4 min read

3 Key Elements of a Successful User Conference

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There’s been an increase in organizations heading back to in-person events, and while there may still be some virtual components, the live workshops, speaking panels and keynotes are back in full force. In fact, not only are companies heading to these events, but they’re also hosting their own user conferences. These user conferences enable an organization to elevate its brand while building real connections with its customers.

As PR professionals, our job is to support our clients with a strategy that excites and educates their target audience and promotes their existing and upcoming product pipeline. To ensure we’re supporting our clients and creating a plan that works, keep these three things top of mind when building out your strategy.


Press Releases

Press releases provide an opportunity to amplify the event before, during and after the conference, which helps build interest in attending. First, you want to announce the user conference by highlighting what knowledge attendees will gain from being there. Will they have exclusive access to customers, analysts or partners? Will your client be announcing a new product and have demos available for interested parties to see firsthand? Or did you lock in a keynote speaker who will be sharing vital information for those in the industry? Include those elements in a press release prior to the event to build momentum around the upcoming conference and drive registrations.

Next, think about what can be announced during the event. If there’s a plan to announce a new product during the conference, develop a press release that will be distributed in correlation with the announcement at the show.

Once the conference wraps, gather information from those who attended on what they enjoyed about the experience. Did a customer provide an unforgettable quote on their ability to see the products in person or the chance to network with others in the industry? Those anecdotes, along with metrics such as attendee numbers or an increase in platform usage, will demonstrate how successful the conference was, giving those who couldn’t attend something to look forward to next year.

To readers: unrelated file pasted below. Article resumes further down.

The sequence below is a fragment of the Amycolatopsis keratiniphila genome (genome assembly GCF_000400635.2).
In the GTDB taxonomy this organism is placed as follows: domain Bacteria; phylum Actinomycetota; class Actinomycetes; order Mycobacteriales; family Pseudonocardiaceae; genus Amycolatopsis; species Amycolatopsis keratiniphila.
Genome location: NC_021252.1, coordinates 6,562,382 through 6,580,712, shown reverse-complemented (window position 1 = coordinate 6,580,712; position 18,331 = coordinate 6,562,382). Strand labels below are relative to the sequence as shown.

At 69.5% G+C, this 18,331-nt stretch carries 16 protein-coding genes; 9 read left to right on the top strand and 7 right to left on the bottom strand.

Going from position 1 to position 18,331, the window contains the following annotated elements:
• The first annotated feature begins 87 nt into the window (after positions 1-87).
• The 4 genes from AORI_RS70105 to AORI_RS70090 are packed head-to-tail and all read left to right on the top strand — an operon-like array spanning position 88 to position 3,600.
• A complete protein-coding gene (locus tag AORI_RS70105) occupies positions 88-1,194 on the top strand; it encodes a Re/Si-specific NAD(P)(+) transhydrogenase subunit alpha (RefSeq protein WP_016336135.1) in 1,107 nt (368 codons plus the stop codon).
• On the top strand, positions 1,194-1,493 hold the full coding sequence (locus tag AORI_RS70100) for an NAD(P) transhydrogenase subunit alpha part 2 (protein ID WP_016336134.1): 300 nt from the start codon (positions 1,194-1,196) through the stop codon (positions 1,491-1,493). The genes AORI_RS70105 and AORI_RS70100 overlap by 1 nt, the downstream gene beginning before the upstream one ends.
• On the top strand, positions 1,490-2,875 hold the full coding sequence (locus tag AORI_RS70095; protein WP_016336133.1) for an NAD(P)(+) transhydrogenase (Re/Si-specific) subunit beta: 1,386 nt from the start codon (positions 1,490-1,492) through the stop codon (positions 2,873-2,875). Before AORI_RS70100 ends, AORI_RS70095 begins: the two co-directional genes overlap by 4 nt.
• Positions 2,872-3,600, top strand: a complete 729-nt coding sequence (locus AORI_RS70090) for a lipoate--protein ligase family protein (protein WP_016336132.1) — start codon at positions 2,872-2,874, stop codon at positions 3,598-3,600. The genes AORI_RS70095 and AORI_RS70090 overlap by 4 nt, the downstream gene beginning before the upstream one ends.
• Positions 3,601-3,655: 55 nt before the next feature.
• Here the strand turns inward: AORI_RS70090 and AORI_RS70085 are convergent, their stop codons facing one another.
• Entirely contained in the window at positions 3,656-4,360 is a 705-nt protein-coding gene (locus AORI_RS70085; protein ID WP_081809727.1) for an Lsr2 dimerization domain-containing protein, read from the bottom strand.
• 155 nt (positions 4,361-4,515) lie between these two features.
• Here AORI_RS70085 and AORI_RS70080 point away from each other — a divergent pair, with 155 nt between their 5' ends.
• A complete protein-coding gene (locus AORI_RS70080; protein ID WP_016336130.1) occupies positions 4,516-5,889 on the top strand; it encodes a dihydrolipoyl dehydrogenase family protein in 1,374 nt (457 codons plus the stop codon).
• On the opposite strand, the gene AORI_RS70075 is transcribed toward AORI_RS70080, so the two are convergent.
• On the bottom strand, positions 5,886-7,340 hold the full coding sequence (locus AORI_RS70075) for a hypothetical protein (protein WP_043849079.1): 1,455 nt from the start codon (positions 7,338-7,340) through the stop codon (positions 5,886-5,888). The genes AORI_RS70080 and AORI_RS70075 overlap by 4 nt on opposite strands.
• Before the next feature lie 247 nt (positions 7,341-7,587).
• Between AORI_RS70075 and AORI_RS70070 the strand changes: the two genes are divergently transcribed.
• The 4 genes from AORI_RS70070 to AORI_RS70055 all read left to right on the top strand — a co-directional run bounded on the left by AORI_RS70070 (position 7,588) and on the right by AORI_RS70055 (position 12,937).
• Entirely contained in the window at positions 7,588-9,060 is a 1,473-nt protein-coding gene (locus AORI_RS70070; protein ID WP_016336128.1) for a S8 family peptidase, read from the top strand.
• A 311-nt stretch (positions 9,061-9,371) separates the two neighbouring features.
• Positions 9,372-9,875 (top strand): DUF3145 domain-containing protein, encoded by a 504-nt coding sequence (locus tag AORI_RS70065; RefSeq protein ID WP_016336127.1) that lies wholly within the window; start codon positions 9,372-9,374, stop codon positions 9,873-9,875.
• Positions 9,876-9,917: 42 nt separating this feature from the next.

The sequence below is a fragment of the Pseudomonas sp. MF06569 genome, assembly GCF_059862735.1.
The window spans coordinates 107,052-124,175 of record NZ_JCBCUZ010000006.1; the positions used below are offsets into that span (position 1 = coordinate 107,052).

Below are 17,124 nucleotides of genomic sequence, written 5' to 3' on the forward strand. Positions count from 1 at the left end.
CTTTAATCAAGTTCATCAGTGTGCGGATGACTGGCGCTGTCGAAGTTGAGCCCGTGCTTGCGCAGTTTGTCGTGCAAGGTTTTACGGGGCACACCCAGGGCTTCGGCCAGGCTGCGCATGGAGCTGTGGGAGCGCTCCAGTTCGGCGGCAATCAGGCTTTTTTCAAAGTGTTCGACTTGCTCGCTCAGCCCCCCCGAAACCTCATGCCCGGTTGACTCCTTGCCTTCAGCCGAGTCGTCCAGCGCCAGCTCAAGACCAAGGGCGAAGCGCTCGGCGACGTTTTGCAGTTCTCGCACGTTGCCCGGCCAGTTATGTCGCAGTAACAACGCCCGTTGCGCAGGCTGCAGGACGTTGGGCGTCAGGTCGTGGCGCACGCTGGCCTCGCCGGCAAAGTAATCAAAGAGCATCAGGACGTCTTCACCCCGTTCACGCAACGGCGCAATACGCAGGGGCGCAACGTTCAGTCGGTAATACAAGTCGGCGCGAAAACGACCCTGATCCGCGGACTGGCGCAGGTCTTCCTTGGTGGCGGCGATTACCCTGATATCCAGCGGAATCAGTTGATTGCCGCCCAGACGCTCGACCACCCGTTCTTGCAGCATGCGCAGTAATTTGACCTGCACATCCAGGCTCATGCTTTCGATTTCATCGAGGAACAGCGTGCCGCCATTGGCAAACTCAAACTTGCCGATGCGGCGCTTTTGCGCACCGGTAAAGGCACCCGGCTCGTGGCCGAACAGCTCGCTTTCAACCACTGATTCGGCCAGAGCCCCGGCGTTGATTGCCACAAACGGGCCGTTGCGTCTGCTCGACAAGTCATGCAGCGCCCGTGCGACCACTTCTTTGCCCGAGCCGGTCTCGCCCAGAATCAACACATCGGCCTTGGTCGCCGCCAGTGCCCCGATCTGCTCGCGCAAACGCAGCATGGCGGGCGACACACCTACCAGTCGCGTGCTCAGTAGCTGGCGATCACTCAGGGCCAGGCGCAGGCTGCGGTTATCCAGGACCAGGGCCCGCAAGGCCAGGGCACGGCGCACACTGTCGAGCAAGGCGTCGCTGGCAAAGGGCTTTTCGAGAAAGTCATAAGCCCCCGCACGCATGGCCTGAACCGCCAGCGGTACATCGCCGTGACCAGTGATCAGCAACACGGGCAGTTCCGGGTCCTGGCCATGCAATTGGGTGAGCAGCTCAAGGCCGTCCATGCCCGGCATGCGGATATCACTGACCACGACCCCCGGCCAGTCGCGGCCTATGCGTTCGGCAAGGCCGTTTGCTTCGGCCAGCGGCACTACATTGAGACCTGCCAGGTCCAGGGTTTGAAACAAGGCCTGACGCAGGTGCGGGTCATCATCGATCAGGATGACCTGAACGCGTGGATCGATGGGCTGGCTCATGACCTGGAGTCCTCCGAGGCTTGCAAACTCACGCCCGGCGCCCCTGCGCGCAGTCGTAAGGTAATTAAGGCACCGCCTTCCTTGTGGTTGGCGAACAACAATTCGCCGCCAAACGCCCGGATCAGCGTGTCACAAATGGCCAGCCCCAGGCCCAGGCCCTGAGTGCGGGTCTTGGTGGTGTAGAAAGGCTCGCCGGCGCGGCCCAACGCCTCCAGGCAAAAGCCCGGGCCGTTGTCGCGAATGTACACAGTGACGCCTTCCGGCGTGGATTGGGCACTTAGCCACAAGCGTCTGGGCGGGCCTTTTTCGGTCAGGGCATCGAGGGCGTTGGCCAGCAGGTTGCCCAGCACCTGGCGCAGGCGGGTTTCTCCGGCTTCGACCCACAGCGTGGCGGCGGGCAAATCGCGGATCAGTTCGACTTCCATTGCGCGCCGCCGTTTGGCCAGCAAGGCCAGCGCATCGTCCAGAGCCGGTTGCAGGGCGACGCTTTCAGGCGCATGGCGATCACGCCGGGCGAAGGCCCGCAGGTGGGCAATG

Social Media

Social media plays an important role in a robust user conference strategy. Social media platforms, like LinkedIn, can help drive registrations and promote the event while creating a community for your user conference. If you want to drive sign-ups, consider a LinkedIn InMail campaign targeting prospects. Use this channel to deliver an exclusive invite that gives them a VIP feel.

Next, consider how you’ll create sharable moments throughout the event. Will there be a specific hashtag you urge attendees to use when sharing photos or updates? Start teasing that out in your social media copy well before the event and provide reminders during the conference to ensure it’s top of mind for attendees.

During the event, share pictures and videos of keynote speakers, training sessions, executive meetups or happy hours. Content with a visual element performs better on social media and receives more engagement than content without a picture or video. In fact, visuals produce a 98% higher engagement rate.


Media Relations

When approaching your media strategy, you want to think about the roles both earned and paid media will play. First, look at the key themes and talk tracks of the event to determine what messaging is going to be a priority for the client. Then, consider what paid avenues are available to you, such as Forbes Council. If your executive is part of a paid council, use that as an opportunity to create a long-form piece highlighting specific themes from the event. Using a paid avenue allows you to use messaging that addresses industry pain points while providing you with the credibility of a national publication. Be sure to take publishing timelines into consideration to ensure the piece publishes during or shortly after the event.

With your earned media approach, keep these things in mind:

  • Invitations to national, local and industry reporters need to demonstrate why they should attend. Determine if your client is willing and able to invite any interested reporter or if they only want to invite national media. Then, tailor your invitation to highlight what the journalists receive by attending. For example, will they have access to customers or a demo of a newly launched product offering?

  • Consider the press releases being announced. If your client will be releasing a new product at the event, it’s important to build awareness for the new product itself outside of the conference. You’ll want to approach the product announcement similarly to how you would for a new product launch, offering the news under embargo for those who can’t/won’t be attending the event.


Running a successful user conference takes a lot of hard work and planning, but having the right PR partner can make it less challenging. If you have an upcoming user conference and want to make it an unforgettable experience for you and your customers, reach out to see how Next PR can help.

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